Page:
Under the circumstances detailed in the complaint, irrespective of her speed or failure to keep a proper lookout, Mrs. Harvell could not have avoided a collision with the Hout vehicle. As to defendant Hout, defendants Harvell, and plaintiff — a passenger in the Hout automobile — the conduct of Mrs. Harvell may not be held to constitute one of the proximate causes of the collision. The conduct of defendant Hout made the collision inevitable, insulated any prior negligence of Mrs. Harvell, and constituted the sole proximate cause of the collision.
The preceding paragraph is a paraphrase of the statement contained in Loving v. Whitton, 241 N.C. 273, 276, 84 S.E. 2d 919, 922, which involved an analogous situation. That case, and the cases cited therein, control decision here. In Loving v. Whitton, this Court sustained a demurrer ore tenus to a complaint containing substantially the same allegations as the one we consider here. The plaintiff in Loving, a passenger in Whitton’s Cadillac, was injured when it collided in an intersection with an automobile operated by Gibson. Plaintiff alleged that Whitton, traveling on a servient street, failed to stop in obedience to the stop sign and “ ‘carelessly and negligently .drove said Cadillac automobile in front of and into the path of the automobile driven by the defendant. Gibson’ ‘so that there occurred *276a collision between the two automobiles/ ” Id. at 275, 84 S.E. 2d at 921. Plaintiff further alleged that Gibson's negligence was one of the proximate causes of the collision in that he drove his automobile in a careless and reckless manner, failed to keep it under control, failed to maintain a proper lookout, exceeded the speed limit, and failed to warn of his approach to the intersection.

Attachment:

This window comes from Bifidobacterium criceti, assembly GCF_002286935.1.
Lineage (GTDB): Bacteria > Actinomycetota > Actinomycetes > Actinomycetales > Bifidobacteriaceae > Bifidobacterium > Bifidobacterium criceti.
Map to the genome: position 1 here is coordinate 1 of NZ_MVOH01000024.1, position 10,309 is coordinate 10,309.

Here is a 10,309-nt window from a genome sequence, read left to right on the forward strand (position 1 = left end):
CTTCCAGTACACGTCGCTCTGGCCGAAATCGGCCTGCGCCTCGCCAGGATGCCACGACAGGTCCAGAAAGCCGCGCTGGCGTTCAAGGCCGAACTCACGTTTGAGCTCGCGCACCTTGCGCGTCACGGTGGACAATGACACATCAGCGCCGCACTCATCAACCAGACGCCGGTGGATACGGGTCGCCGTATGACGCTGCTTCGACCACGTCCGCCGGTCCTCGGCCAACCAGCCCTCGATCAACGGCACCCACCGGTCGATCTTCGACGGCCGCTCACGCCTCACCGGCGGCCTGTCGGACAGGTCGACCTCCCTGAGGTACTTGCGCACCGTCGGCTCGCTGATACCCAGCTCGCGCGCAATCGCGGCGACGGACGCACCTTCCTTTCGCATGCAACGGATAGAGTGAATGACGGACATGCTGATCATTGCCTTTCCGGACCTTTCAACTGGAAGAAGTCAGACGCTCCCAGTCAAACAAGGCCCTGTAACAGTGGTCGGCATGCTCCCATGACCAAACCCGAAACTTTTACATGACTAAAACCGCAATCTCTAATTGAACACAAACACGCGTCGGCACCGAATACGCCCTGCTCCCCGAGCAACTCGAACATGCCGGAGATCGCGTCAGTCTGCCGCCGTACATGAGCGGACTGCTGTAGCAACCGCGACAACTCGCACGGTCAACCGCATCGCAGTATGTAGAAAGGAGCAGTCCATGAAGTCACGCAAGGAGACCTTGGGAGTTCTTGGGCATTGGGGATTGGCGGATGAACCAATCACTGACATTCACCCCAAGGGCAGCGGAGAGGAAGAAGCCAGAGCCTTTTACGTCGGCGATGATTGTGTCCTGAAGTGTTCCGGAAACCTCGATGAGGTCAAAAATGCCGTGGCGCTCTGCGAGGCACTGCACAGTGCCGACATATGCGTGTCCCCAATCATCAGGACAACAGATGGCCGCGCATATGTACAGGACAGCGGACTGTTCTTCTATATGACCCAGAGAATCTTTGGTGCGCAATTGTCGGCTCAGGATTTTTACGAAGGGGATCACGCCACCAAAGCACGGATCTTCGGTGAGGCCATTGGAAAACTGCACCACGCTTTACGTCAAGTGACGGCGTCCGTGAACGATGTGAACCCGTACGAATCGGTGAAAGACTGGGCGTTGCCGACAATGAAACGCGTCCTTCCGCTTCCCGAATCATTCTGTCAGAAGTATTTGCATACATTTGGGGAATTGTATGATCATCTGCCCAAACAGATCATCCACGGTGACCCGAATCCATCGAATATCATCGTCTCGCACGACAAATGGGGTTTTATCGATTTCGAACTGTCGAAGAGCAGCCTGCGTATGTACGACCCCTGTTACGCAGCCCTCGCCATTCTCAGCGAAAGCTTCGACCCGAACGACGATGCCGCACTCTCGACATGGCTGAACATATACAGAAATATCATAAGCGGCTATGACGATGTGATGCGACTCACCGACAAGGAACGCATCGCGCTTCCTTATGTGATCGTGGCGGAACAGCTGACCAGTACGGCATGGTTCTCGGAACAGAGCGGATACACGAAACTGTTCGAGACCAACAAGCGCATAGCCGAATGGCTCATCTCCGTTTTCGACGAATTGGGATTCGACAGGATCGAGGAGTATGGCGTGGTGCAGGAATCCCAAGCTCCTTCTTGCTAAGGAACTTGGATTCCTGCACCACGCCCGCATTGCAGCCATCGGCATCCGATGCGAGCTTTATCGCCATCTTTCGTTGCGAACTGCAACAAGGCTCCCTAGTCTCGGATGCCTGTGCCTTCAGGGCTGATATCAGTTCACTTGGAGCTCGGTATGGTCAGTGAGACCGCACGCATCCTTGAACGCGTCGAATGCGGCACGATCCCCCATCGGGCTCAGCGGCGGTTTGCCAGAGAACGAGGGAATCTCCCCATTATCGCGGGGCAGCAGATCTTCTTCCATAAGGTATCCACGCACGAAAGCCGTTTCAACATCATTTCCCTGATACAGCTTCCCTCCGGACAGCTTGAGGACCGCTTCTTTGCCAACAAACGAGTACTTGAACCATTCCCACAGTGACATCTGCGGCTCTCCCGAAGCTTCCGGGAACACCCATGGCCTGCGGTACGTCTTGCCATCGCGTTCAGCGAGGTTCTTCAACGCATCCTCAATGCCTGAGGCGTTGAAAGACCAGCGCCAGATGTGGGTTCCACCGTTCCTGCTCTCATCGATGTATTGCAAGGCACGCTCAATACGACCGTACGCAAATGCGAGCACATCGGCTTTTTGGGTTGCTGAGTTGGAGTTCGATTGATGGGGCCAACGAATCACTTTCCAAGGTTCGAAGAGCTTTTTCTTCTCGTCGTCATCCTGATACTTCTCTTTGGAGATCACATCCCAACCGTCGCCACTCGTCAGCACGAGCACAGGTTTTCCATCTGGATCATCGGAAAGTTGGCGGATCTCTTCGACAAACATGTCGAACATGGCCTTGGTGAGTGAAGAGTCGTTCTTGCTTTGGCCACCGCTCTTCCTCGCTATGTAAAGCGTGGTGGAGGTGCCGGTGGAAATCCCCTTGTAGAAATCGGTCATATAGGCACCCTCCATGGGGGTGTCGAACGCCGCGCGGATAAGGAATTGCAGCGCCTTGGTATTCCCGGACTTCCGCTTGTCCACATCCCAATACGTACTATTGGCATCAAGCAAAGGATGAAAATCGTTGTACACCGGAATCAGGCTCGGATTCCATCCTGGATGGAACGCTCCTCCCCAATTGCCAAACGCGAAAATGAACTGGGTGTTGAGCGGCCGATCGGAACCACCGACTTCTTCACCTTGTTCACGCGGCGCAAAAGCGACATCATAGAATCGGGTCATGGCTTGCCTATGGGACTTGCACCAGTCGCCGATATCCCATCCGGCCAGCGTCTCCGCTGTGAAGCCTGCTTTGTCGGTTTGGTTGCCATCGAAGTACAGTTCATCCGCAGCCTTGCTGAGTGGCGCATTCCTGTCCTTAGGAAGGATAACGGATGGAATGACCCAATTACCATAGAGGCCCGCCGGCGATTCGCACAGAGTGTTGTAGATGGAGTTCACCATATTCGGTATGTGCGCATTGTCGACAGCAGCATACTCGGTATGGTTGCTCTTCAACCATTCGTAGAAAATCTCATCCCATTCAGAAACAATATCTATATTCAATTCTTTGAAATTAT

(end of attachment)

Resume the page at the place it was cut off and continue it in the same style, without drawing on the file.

In sustaining Gibson’s demurrer, the Court pointed out that there was no allegation that Gibson, in the exercise of due care, could and should have timely observed that Whitton did not intend to stop and yield the right-of-way. In the absence of such circumstances, Gibson had the right to assume that he would obey the law.
Here, there is likewise no allegation of any fact or circumstance sufficient to give Mrs. Harvell timely notice that Hout intended to make a left turn directly in front of her in order to enter a filling station on his left side of the highway. On the contrary, she alleges that he turned without giving “a proper legal signal.” Defendants Harvells’ demurrer was properly sustained. Capps v. Smith, 263 N.C. 120, 139 S.E. 2d 19; Loving v. Whitton, supra; Aldridge v. Hasty, 240 N.C. 353, 82 S.E. 2d 331; Butner v. Spease, 217 N.C. 82, 6 S.E. 2d 808. See also Shives v. Sample, 238 N.C. 724, 79 S.E. 2d 193. The ruling of the court below was made without prejudice to plaintiff’s right to move for leave to amend her complaint. Should she fail to obtain such leave within the time allowed by G.S. 1-131, defendants Harvell will be entitled to a judgment dismissing the action.